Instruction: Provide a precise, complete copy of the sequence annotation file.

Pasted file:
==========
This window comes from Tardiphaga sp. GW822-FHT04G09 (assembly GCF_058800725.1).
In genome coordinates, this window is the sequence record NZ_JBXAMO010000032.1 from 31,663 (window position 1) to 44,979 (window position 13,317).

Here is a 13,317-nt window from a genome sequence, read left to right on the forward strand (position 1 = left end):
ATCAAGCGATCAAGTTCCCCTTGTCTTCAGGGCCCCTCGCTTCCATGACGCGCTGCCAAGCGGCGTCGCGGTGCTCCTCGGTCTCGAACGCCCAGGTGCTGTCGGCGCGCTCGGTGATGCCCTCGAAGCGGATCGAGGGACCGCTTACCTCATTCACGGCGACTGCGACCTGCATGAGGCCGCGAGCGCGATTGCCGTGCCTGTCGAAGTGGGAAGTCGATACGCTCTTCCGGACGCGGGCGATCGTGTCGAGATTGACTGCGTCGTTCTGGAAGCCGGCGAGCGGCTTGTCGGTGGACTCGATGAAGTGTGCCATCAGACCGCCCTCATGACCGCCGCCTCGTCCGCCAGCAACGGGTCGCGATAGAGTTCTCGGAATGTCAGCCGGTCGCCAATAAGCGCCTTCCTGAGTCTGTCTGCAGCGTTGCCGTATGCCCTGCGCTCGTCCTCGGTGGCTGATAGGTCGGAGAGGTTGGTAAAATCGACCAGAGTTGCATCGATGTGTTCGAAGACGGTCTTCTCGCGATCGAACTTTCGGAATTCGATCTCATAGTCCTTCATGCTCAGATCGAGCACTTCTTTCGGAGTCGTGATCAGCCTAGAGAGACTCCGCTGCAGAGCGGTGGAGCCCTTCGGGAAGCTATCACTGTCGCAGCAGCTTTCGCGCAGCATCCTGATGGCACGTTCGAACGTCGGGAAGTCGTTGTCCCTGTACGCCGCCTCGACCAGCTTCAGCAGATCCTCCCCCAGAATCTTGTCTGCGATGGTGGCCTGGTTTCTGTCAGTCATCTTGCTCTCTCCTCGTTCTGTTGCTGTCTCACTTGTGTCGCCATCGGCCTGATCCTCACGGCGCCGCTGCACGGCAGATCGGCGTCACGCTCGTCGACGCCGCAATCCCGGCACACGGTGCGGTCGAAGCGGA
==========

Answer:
This window comes from Tardiphaga sp. GW822-FHT04G09 (assembly GCF_058800725.1).
In genome coordinates, this window is the sequence record NZ_JBXAMO010000032.1 from 31,663 (window position 1) to 44,979 (window position 13,317).

Here is a 13,317-nt window from a genome sequence, read left to right on the forward strand (position 1 = left end):
ATCAAGCGATCAAGTTCCCCTTGTCTTCAGGGCCCCTCGCTTCCATGACGCGCTGCCAAGCGGCGTCGCGGTGCTCCTCGGTCTCGAACGCCCAGGTGCTGTCGGCGCGCTCGGTGATGCCCTCGAAGCGGATCGAGGGACCGCTTACCTCATTCACGGCGACTGCGACCTGCATGAGGCCGCGAGCGCGATTGCCGTGCCTGTCGAAGTGGGAAGTCGATACGCTCTTCCGGACGCGGGCGATCGTGTCGAGATTGACTGCGTCGTTCTGGAAGCCGGCGAGCGGCTTGTCGGTGGACTCGATGAAGTGTGCCATCAGACCGCCCTCATGACCGCCGCCTCGTCCGCCAGCAACGGGTCGCGATAGAGTTCTCGGAATGTCAGCCGGTCGCCAATAAGCGCCTTCCTGAGTCTGTCTGCAGCGTTGCCGTATGCCCTGCGCTCGTCCTCGGTGGCTGATAGGTCGGAGAGGTTGGTAAAATCGACCAGAGTTGCATCGATGTGTTCGAAGACGGTCTTCTCGCGATCGAACTTTCGGAATTCGATCTCATAGTCCTTCATGCTCAGATCGAGCACTTCTTTCGGAGTCGTGATCAGCCTAGAGAGACTCCGCTGCAGAGCGGTGGAGCCCTTCGGGAAGCTATCACTGTCGCAGCAGCTTTCGCGCAGCATCCTGATGGCACGTTCGAACGTCGGGAAGTCGTTGTCCCTGTACGCCGCCTCGACCAGCTTCAGCAGATCCTCCCCCAGAATCTTGTCTGCGATGGTGGCCTGGTTTCTGTCAGTCATCTTGCTCTCTCCTCGTTCTGTTGCTGTCTCACTTGTGTCGCCATCGGCCTGATCCTCACGGCGCCGCTGCACGGCAGATCGGCGTCACGCTCGTCGACGCCGCAATCCCGGCACACGGTGCGGTCGAAGCGGA